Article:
Sporting Tragedies: Running the Risk

Risk is an inherent factor in any sport and what some spectators and participants find so appealing about it. Naturally, the mental and physical skills required  are also reasons for the popularity of a sport. There have been, nonetheless, occasions in sport recently that have brought spectators and participants back down to earth with a sobering thud; when we are fully reminded of the fragility of the human body.

In October 2011, Marco Simoncelli’s fatal accident during the Malaysian MotoGP shook the motorsport world. This fatality was the second installment of an unfortunate double whammy for motorsport enthusiasts, after having learnt, only a week prior, of the passing of Dan Wheldon, a fellow motor sportsman, due to a collision during the IndyCar World Championship. This ill-fated turn of events has certainly raised an issue over safety in sport, but should there be more safety measures? And if some deaths in sport are down to fate, how can others be prevented?

The fact remains that fatalities in sport are not common; very rarely does a sportsperson die during play. Of course, when they do, the death often hits the spectators the hardest. The demise of Marc Vivien Foé, a renowned likeable character, during an International football match in 2003, shook the sporting world to its core. It was later found out that the Cameroonian died of hypertrophic cardiomyopathy, a rare heart condition in athletes where a muscle in the heart is dangerously thickened. But, despite his death being unpreventable, more safety measures were put in place by Sepp Blatter, including cardiological check-ups before games and defibrillating machines in every stadium.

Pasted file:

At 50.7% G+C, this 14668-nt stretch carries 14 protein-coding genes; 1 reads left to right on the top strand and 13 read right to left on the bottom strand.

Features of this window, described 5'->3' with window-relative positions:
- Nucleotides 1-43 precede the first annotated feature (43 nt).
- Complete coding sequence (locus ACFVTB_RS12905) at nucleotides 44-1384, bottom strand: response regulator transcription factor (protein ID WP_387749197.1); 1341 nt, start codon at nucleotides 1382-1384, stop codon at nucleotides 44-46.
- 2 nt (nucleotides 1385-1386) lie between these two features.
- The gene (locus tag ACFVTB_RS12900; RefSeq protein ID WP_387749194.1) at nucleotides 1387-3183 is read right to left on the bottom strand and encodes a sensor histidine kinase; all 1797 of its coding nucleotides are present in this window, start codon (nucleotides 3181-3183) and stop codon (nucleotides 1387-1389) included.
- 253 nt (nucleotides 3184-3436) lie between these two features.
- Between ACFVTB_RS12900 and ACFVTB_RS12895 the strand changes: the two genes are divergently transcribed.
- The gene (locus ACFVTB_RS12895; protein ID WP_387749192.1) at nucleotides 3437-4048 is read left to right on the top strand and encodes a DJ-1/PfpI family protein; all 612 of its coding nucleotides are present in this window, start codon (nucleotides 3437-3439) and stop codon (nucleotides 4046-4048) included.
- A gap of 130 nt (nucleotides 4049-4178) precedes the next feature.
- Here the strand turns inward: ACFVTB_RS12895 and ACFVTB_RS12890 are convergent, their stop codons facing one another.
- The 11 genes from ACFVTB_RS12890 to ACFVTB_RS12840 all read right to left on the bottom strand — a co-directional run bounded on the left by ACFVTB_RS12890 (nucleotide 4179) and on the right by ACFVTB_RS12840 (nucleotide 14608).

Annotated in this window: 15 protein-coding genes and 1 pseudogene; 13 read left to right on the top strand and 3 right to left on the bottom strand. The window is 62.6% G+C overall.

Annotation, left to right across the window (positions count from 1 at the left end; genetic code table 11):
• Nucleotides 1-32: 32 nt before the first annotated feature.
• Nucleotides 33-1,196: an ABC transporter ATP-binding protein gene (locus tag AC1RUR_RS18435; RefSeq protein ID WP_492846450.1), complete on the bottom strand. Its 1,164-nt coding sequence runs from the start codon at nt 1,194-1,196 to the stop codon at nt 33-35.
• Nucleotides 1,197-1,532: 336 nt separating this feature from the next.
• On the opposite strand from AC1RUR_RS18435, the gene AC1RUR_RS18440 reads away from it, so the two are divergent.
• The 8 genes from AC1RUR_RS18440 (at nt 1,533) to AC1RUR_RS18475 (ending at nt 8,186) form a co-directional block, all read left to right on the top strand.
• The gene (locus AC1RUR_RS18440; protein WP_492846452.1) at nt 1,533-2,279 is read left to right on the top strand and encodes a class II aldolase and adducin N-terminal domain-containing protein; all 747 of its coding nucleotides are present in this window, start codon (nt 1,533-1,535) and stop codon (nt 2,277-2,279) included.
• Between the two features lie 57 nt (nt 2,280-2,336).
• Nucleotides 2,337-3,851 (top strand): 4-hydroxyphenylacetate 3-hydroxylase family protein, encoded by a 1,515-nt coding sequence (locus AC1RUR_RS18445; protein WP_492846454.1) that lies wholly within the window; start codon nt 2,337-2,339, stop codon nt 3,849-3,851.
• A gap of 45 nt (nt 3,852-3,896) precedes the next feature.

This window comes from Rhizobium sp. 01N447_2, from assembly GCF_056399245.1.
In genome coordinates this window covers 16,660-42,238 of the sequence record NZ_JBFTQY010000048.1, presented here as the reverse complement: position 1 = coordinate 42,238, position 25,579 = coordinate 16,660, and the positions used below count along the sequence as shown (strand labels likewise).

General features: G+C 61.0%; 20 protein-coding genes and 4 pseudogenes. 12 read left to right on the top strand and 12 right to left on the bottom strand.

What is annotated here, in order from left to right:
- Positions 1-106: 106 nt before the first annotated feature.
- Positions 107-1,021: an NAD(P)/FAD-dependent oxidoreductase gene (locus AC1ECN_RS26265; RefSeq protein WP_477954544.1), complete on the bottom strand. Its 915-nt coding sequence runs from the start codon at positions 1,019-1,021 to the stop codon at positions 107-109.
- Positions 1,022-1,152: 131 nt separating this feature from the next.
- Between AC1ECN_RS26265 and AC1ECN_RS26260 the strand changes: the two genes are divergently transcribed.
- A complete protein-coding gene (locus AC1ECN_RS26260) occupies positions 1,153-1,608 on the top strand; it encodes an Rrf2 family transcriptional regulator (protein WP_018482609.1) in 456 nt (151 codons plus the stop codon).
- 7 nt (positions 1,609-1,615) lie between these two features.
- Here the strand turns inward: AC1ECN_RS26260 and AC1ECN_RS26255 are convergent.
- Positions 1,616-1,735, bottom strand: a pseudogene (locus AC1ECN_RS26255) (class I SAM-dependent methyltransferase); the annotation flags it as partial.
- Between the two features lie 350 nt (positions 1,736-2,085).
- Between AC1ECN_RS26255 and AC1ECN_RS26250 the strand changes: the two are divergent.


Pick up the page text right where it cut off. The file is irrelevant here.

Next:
The same response, however, had not been issued by MotoGP race director Paul Butler. Although Butler had said investigations into the accidents will take place, many prominent figures in motorsport have not hesitated to defend the actions taken to ensure the well-being of the racers. Schumacher declared that “To have total safety…is impossible”, backing up the opinion of Fraco Uncini, the MotoGP riders’ safety representative. Uncini believes that “plenty” has been done for safety and “…we don’t have the power to change fate”. Theoretically, any sport can benefit from more safety measures and precautions, but it appears that, for the majority of deaths in sport, little can be done to prevent what Uncini calls “fate”.

It seems improbable that sportsmen and women don’t know what they are putting at stake every time they play their sport. All players of sport participate aware of the potential consequences of their actions. Two time Formula One World Champion Fernando Alonso turns the tables: “The love for the sport, the adrenaline you have…blocks out the risk”. Lewis Hamilton supports this emphatically, stating that “If I was to pass away, I cannot imagine a better way”. The sentiment is also shared by a Cameroonian reporter, in connection with Foé’s passing, who stated that “To die on the football field, having minutes earlier sung the national anthem of his nation and guided his teammates into the final of a major competition…few are granted the chance to end their earthly voyage in such beauty”.

It seems that, no matter what or how many efforts are made by the governing bodies of each sport to continuously improve safety, for the most part, the death of a sportsperson is unforeseeable and unpreventable, therefore deepening the tragedy and shock of such an event. Spectators and participators should take solace in the fact that these accidents act as timely reminders of our mortality. We must never forget that these athletes take part in these sports to enrich their lives. It’s just a shame that the sport sometimes takes back something that is not theirs.

Michael Timbs



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